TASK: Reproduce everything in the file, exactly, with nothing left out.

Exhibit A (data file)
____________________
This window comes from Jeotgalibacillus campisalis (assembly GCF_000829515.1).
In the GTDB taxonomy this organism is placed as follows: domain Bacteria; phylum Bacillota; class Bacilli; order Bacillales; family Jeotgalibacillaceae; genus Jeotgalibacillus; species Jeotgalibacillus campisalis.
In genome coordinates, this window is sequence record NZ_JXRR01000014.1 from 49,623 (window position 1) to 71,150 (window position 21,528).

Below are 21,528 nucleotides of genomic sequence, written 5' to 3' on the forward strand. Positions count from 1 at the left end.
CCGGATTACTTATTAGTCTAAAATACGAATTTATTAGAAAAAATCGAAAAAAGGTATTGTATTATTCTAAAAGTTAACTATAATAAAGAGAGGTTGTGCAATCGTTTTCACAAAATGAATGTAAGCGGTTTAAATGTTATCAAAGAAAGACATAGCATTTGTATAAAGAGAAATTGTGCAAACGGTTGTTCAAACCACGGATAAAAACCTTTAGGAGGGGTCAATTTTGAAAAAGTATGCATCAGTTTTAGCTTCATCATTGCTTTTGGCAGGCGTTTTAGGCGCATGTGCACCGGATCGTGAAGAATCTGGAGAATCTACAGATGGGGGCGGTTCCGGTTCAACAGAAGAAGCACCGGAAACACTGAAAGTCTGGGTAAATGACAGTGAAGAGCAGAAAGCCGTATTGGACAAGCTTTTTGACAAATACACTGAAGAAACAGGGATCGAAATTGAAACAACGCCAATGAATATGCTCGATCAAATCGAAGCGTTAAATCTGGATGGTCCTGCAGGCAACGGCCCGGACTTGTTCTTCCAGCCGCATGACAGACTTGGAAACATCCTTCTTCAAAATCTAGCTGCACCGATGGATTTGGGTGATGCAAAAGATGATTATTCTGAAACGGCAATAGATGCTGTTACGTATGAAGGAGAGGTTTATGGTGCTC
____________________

This window comes from Jeotgalibacillus campisalis (assembly GCF_000829515.1).
In the GTDB taxonomy this organism is placed as follows: domain Bacteria; phylum Bacillota; class Bacilli; order Bacillales; family Jeotgalibacillaceae; genus Jeotgalibacillus; species Jeotgalibacillus campisalis.
In genome coordinates, this window is sequence record NZ_JXRR01000014.1 from 49,623 (window position 1) to 71,150 (window position 21,528).

Below are 21,528 nucleotides of genomic sequence, written 5' to 3' on the forward strand. Positions count from 1 at the left end.
CCGGATTACTTATTAGTCTAAAATACGAATTTATTAGAAAAAATCGAAAAAAGGTATTGTATTATTCTAAAAGTTAACTATAATAAAGAGAGGTTGTGCAATCGTTTTCACAAAATGAATGTAAGCGGTTTAAATGTTATCAAAGAAAGACATAGCATTTGTATAAAGAGAAATTGTGCAAACGGTTGTTCAAACCACGGATAAAAACCTTTAGGAGGGGTCAATTTTGAAAAAGTATGCATCAGTTTTAGCTTCATCATTGCTTTTGGCAGGCGTTTTAGGCGCATGTGCACCGGATCGTGAAGAATCTGGAGAATCTACAGATGGGGGCGGTTCCGGTTCAACAGAAGAAGCACCGGAAACACTGAAAGTCTGGGTAAATGACAGTGAAGAGCAGAAAGCCGTATTGGACAAGCTTTTTGACAAATACACTGAAGAAACAGGGATCGAAATTGAAACAACGCCAATGAATATGCTCGATCAAATCGAAGCGTTAAATCTGGATGGTCCTGCAGGCAACGGCCCGGACTTGTTCTTCCAGCCGCATGACAGACTTGGAAACATCCTTCTTCAAAATCTAGCTGCACCGATGGATTTGGGTGATGCAAAAGATGATTATTCTGAAACGGCAATAGATGCTGTTACGTATGAAGGAGAGGTTTATGGTGCTC